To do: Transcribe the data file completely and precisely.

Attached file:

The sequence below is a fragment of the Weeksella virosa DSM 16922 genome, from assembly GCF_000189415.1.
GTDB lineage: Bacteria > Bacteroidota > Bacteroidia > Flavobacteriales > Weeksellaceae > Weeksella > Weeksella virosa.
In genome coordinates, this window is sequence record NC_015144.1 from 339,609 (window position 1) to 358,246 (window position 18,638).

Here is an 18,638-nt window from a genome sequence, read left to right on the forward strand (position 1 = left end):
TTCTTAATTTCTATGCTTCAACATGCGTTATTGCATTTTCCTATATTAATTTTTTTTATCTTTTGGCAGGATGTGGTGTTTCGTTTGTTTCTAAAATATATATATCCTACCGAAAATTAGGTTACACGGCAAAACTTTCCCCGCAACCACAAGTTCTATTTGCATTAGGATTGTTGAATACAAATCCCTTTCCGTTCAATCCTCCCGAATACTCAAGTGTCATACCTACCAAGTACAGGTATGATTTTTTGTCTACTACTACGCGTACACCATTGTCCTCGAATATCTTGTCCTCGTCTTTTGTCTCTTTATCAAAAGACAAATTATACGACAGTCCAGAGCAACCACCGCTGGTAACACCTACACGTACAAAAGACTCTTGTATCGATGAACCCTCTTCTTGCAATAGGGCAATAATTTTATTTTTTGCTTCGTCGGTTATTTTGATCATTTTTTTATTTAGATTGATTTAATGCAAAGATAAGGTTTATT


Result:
The sequence below is a fragment of the Weeksella virosa DSM 16922 genome, from assembly GCF_000189415.1.
GTDB lineage: Bacteria > Bacteroidota > Bacteroidia > Flavobacteriales > Weeksellaceae > Weeksella > Weeksella virosa.
In genome coordinates, this window is sequence record NC_015144.1 from 339,609 (window position 1) to 358,246 (window position 18,638).

Here is an 18,638-nt window from a genome sequence, read left to right on the forward strand (position 1 = left end):
TTCTTAATTTCTATGCTTCAACATGCGTTATTGCATTTTCCTATATTAATTTTTTTTATCTTTTGGCAGGATGTGGTGTTTCGTTTGTTTCTAAAATATATATATCCTACCGAAAATTAGGTTACACGGCAAAACTTTCCCCGCAACCACAAGTTCTATTTGCATTAGGATTGTTGAATACAAATCCCTTTCCGTTCAATCCTCCCGAATACTCAAGTGTCATACCTACCAAGTACAGGTATGATTTTTTGTCTACTACTACGCGTACACCATTGTCCTCGAATATCTTGTCCTCGTCTTTTGTCTCTTTATCAAAAGACAAATTATACGACAGTCCAGAGCAACCACCGCTGGTAACACCTACACGTACAAAAGACTCTTGTATCGATGAACCCTCTTCTTGCAATAGGGCAATAATTTTATTTTTTGCTTCGTCGGTTATTTTGATCATTTTTTTATTTAGATTGATTTAATGCAAAGATAAGGTTTATT